Marches against austerity cuts reach outskirts of Madrid
Six columns from all parts of Spain set to converge on the capital on Saturday
A sea of symbols is advancing along the M-480 motorway between Pinto and Parla. There are flags representing the Andalusian region, the Second Spanish Republic and the CGT anarchosyndicalist labor union. There are posters and t-shirts referencing homeowners support groups Stop Desahucios and the Mortgage Victims Platform (PAH), alongside many more.
In total six columns of protestors from different corners of the country – Andalusia; Extremadura; Murcia and Valencia; Catalonia, Aragon and Navarre; La Rioja; and Galicia, Asturias and Cantabria – will be converging in Madrid on Saturday to protest the budget cuts “dictated by the Troika,” a reference to the trio comprising the International Monetary Fund, the European Commission and the European Central Bank that has established economic policy for the countries that received a bailout (Spain had a bank bailout, not a full-blown rescue like Ireland, Portugal and Greece).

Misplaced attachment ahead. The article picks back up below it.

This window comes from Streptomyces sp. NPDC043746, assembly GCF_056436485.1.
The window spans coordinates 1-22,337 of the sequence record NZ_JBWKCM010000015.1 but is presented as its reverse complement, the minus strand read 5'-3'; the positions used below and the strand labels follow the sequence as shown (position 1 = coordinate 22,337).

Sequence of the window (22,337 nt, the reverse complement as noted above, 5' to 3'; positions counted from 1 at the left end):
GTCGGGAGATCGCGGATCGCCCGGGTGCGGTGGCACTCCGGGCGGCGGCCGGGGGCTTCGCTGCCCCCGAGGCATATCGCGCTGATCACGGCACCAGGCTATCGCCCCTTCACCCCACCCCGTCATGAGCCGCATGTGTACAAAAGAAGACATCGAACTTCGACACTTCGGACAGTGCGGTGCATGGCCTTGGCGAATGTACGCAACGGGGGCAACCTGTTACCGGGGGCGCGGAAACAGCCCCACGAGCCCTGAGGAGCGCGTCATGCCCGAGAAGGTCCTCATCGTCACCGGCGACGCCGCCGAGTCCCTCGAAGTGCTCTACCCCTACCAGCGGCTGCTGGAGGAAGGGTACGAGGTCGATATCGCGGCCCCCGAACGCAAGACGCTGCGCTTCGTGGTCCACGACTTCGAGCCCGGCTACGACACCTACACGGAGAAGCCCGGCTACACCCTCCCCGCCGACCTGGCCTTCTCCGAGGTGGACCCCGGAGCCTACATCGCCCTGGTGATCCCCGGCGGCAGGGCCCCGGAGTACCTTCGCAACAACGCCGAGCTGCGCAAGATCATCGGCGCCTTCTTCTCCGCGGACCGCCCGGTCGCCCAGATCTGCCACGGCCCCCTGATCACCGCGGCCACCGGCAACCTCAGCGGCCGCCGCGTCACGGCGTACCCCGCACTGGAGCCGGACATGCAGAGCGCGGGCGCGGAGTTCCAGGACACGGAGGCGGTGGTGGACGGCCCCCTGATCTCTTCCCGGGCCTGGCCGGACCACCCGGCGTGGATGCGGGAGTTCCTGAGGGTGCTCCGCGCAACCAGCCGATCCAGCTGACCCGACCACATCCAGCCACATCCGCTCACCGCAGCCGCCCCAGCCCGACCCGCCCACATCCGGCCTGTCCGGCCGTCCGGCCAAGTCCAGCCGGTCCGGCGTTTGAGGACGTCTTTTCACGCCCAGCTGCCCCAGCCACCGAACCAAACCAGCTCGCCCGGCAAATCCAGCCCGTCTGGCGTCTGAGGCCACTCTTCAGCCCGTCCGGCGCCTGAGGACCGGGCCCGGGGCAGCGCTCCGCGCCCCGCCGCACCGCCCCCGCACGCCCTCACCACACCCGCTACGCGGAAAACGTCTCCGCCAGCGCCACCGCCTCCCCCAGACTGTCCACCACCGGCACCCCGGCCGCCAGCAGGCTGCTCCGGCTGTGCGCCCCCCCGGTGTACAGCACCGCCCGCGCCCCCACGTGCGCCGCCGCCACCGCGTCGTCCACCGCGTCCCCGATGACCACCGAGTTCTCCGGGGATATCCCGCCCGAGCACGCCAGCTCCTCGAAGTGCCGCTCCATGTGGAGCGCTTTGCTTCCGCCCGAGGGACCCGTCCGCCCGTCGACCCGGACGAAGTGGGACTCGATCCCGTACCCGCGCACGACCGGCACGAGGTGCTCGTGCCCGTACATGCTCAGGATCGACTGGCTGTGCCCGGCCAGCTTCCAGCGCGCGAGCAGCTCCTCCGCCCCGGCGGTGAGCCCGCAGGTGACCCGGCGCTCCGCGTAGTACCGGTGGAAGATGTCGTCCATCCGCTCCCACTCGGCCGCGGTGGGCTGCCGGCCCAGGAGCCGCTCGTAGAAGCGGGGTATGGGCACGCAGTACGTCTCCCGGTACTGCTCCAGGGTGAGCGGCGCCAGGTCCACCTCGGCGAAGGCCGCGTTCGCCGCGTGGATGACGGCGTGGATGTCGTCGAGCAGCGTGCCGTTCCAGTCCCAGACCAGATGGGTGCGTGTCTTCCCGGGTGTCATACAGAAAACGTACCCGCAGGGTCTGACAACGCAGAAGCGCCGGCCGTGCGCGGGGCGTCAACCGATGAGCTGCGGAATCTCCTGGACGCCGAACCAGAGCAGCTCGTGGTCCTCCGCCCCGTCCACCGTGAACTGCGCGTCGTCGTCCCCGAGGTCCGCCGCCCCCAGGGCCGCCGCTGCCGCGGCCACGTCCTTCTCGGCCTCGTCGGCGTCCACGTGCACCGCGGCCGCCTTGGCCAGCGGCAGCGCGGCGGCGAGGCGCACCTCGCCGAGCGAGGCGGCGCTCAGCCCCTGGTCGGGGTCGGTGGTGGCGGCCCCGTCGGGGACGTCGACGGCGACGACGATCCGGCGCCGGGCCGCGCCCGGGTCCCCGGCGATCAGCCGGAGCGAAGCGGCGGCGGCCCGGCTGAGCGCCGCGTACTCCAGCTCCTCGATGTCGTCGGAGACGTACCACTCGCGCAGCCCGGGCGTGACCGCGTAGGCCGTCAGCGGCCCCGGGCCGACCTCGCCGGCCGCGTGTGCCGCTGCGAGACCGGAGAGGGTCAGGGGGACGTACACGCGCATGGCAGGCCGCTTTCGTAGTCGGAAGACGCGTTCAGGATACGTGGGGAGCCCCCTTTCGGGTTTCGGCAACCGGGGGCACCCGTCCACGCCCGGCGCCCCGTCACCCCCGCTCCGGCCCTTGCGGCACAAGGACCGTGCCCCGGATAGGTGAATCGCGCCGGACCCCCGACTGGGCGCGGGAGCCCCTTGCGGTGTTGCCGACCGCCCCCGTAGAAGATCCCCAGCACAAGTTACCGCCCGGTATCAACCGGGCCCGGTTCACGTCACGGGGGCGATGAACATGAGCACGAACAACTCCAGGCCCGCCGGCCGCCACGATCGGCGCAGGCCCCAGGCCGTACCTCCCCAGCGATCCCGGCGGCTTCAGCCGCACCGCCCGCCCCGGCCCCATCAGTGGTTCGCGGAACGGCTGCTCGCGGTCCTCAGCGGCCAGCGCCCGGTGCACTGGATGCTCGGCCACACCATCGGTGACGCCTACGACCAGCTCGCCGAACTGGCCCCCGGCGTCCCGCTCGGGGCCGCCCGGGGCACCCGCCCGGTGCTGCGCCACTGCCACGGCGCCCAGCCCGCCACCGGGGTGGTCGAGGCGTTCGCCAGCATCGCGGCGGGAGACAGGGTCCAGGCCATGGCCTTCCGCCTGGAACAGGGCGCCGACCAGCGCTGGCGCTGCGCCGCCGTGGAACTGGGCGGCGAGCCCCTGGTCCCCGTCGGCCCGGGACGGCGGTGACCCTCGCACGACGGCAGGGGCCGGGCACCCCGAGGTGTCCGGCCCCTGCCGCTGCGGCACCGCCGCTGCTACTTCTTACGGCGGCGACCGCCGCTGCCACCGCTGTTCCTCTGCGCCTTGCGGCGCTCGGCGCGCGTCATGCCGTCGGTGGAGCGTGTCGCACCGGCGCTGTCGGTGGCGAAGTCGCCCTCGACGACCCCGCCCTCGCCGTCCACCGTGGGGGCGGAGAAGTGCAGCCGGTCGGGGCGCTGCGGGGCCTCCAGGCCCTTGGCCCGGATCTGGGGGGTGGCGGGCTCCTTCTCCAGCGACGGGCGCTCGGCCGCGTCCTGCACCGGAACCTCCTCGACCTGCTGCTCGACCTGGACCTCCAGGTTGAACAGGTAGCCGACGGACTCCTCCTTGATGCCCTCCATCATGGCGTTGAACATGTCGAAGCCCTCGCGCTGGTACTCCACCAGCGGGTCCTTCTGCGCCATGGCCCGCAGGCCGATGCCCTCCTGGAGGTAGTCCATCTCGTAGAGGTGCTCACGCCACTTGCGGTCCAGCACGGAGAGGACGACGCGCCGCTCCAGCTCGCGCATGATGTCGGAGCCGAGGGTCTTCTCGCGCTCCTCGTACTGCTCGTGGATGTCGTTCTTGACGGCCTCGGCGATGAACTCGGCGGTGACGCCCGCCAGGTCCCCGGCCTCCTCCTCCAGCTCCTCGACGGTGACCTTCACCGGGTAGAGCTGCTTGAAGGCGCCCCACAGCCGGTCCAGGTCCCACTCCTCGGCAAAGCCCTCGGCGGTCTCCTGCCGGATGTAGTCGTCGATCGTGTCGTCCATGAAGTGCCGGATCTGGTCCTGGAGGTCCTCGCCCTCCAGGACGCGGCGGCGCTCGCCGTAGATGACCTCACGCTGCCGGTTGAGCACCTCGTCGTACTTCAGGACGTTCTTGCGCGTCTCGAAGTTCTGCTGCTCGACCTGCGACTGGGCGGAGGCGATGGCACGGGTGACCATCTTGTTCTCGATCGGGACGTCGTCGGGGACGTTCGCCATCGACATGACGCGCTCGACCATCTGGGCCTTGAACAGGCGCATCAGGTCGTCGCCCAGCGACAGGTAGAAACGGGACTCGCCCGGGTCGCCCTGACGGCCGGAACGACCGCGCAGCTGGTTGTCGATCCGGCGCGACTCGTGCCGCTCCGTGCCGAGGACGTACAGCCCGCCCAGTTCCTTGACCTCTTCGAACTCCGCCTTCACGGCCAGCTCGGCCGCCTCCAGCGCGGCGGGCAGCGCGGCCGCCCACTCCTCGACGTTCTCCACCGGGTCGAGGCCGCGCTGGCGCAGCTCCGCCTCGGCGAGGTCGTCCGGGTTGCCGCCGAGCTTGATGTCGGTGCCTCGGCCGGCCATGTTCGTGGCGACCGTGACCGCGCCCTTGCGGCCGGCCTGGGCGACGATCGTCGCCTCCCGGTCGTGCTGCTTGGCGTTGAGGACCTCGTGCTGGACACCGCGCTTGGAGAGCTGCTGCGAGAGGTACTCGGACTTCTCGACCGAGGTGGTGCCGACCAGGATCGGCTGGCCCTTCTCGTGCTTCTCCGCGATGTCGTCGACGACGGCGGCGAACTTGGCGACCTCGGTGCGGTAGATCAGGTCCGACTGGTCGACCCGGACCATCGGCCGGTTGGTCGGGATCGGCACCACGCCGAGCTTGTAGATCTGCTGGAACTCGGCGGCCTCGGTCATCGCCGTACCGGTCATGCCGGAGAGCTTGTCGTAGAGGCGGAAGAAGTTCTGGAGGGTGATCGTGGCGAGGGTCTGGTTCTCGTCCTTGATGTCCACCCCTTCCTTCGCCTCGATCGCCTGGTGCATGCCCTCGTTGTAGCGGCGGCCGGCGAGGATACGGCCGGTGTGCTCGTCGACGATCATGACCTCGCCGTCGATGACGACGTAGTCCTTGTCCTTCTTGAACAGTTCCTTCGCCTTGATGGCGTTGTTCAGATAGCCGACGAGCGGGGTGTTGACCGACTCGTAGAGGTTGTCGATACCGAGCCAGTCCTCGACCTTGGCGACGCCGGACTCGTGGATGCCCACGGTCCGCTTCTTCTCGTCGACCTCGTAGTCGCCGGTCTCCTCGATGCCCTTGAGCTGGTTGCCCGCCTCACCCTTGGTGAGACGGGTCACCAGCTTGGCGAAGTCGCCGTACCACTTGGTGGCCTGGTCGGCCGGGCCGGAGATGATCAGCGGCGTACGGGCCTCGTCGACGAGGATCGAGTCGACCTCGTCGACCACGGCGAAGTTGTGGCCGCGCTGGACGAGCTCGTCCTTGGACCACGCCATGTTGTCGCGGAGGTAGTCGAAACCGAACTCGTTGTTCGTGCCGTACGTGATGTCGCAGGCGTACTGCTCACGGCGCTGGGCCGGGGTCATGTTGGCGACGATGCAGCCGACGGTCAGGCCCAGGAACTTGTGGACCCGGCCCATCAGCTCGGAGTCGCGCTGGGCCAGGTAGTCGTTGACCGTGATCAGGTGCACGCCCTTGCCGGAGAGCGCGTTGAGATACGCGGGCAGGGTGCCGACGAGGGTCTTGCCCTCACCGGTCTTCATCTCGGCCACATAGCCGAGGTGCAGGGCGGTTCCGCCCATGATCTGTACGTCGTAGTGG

Many of the protestors taking part in the so-called “Marches of dignity” are unemployed, like 26 percent of the Spanish population. But mostly the demonstration represents all the social movements that have grown out of the crisis, including anti-eviction activists and supporters of political reform. All of them are protesting the cuts to health, education and other public services.
The Andalusian column comprises over 350 members from a variety of backgrounds. “We are here to kick out our friends from the Troika,” said Pepe Cortés, 58, who is from Cádiz. He took a bus to Córdoba on March 16 and walked from there to Madrid. He has only 23 kilometers left to go of his near 350-kilometer journey. An electrician, he feels confident that the march will be a success. “Otherwise I wouldn’t be here,” he says.
But Madrid authorities will not be welcoming them with open arms. Regional premier Ignacio González, of the center-right Popular Party, has already attacked the marchers.
“The same things you find in their manifesto are also in the political program of Golden Dawn, a Greek neo-Nazi group,” he said.